porary home or shelter is intended as a home for the child until it can be placed out, and for juvenile delinquents dealt with in the juvenile courts.
In an electoral district, town or village, there may be established by the Children's Aid Society, or by the Superintendent, a committee consisting of not less than six per-sons, at least one of whom shall, if practicable, be a woman, to be known as "The Children's Committee" to co-operate with the Superintendent and with the children's aid societies. By amendments made to the Act in recent years, local agents may be appointed to exercise the powers of the Superintendent in particular districts.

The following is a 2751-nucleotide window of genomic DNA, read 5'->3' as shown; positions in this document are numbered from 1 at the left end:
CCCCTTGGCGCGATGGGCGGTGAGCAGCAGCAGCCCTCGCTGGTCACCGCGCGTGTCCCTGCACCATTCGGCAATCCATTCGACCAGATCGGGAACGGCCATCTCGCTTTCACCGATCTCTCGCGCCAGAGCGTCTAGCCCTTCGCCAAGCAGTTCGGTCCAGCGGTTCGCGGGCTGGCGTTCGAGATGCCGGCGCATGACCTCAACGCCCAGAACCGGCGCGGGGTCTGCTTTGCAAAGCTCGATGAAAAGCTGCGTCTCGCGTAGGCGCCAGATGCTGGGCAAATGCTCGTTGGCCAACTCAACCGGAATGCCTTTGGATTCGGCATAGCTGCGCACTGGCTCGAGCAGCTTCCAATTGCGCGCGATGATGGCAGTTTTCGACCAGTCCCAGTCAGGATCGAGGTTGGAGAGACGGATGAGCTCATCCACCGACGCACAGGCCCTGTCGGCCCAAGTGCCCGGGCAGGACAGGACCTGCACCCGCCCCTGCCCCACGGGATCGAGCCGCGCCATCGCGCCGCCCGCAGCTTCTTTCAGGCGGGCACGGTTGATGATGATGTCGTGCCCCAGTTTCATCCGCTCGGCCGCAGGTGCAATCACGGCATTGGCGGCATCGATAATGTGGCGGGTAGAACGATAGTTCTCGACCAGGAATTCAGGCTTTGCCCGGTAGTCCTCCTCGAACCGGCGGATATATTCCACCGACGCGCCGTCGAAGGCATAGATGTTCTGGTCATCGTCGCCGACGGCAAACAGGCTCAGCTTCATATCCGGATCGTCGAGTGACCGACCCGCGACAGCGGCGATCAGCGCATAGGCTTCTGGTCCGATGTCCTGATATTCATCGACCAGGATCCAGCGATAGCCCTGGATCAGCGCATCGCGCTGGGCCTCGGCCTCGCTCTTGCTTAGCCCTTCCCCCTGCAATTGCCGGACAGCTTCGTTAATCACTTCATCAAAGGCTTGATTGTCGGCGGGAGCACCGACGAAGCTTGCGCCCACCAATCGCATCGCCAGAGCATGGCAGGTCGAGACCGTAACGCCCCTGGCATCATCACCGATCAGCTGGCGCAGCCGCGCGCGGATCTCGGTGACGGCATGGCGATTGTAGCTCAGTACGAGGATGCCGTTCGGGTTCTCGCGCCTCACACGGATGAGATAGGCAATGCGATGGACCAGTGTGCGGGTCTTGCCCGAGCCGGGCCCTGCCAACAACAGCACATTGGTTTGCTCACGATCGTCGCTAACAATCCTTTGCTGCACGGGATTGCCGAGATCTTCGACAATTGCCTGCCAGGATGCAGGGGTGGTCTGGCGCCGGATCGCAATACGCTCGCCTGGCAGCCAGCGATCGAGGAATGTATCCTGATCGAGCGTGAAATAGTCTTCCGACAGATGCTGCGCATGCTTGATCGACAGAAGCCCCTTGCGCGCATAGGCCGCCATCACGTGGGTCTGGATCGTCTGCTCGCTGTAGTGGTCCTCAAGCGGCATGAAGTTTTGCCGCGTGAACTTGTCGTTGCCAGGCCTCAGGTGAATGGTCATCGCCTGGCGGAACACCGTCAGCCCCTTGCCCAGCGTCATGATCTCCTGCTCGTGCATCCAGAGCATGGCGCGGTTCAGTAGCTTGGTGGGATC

A neglected child may be taken in charge by a constable or an officer of the Children's Aid Society without a warrant and conveyed to a place of safety, until he or she can be brought before a judge, who, under the Act, will be a judge of the Supreme Court, or a county or a district court, or a police magistrate or a judge of a juvenile court or two justices of the peace.
The parent must be notified and an in-